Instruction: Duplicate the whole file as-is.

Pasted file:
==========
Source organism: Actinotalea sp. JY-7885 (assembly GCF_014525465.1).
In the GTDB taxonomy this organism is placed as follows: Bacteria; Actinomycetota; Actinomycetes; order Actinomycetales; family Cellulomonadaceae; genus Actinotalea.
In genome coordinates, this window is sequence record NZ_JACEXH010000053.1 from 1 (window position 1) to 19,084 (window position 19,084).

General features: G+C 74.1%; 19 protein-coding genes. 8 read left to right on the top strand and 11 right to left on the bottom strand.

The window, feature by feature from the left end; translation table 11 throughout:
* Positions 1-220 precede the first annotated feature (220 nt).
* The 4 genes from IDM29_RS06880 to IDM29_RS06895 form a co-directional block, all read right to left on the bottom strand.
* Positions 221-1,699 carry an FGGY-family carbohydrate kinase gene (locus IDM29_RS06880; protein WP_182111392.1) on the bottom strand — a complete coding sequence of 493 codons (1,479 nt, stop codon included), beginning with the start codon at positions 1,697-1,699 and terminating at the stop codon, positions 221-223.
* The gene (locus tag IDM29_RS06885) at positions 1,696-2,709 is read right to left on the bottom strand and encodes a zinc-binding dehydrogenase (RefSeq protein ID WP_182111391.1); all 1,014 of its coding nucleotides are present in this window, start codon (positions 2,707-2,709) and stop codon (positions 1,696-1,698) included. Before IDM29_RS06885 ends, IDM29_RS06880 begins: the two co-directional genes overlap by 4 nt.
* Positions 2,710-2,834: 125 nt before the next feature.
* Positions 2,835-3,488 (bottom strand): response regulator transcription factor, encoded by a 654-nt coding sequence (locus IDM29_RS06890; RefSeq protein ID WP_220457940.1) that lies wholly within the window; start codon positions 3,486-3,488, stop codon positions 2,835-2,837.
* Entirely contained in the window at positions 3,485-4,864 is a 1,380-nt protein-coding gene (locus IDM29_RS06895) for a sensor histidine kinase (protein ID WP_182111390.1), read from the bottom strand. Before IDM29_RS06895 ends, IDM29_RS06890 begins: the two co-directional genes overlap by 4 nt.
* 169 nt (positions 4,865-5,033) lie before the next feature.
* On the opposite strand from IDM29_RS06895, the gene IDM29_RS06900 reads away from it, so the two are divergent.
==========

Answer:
Source organism: Actinotalea sp. JY-7885 (assembly GCF_014525465.1).
In the GTDB taxonomy this organism is placed as follows: Bacteria; Actinomycetota; Actinomycetes; order Actinomycetales; family Cellulomonadaceae; genus Actinotalea.
In genome coordinates, this window is sequence record NZ_JACEXH010000053.1 from 1 (window position 1) to 19,084 (window position 19,084).

General features: G+C 74.1%; 19 protein-coding genes. 8 read left to right on the top strand and 11 right to left on the bottom strand.

The window, feature by feature from the left end; translation table 11 throughout:
* Positions 1-220 precede the first annotated feature (220 nt).
* The 4 genes from IDM29_RS06880 to IDM29_RS06895 form a co-directional block, all read right to left on the bottom strand.
* Positions 221-1,699 carry an FGGY-family carbohydrate kinase gene (locus IDM29_RS06880; protein WP_182111392.1) on the bottom strand — a complete coding sequence of 493 codons (1,479 nt, stop codon included), beginning with the start codon at positions 1,697-1,699 and terminating at the stop codon, positions 221-223.
* The gene (locus tag IDM29_RS06885) at positions 1,696-2,709 is read right to left on the bottom strand and encodes a zinc-binding dehydrogenase (RefSeq protein ID WP_182111391.1); all 1,014 of its coding nucleotides are present in this window, start codon (positions 2,707-2,709) and stop codon (positions 1,696-1,698) included. Before IDM29_RS06885 ends, IDM29_RS06880 begins: the two co-directional genes overlap by 4 nt.
* Positions 2,710-2,834: 125 nt before the next feature.
* Positions 2,835-3,488 (bottom strand): response regulator transcription factor, encoded by a 654-nt coding sequence (locus IDM29_RS06890; RefSeq protein ID WP_220457940.1) that lies wholly within the window; start codon positions 3,486-3,488, stop codon positions 2,835-2,837.
* Entirely contained in the window at positions 3,485-4,864 is a 1,380-nt protein-coding gene (locus IDM29_RS06895) for a sensor histidine kinase (protein ID WP_182111390.1), read from the bottom strand. Before IDM29_RS06895 ends, IDM29_RS06890 begins: the two co-directional genes overlap by 4 nt.
* 169 nt (positions 4,865-5,033) lie before the next feature.
* On the opposite strand from IDM29_RS06895, the gene IDM29_RS06900 reads away from it, so the two are divergent.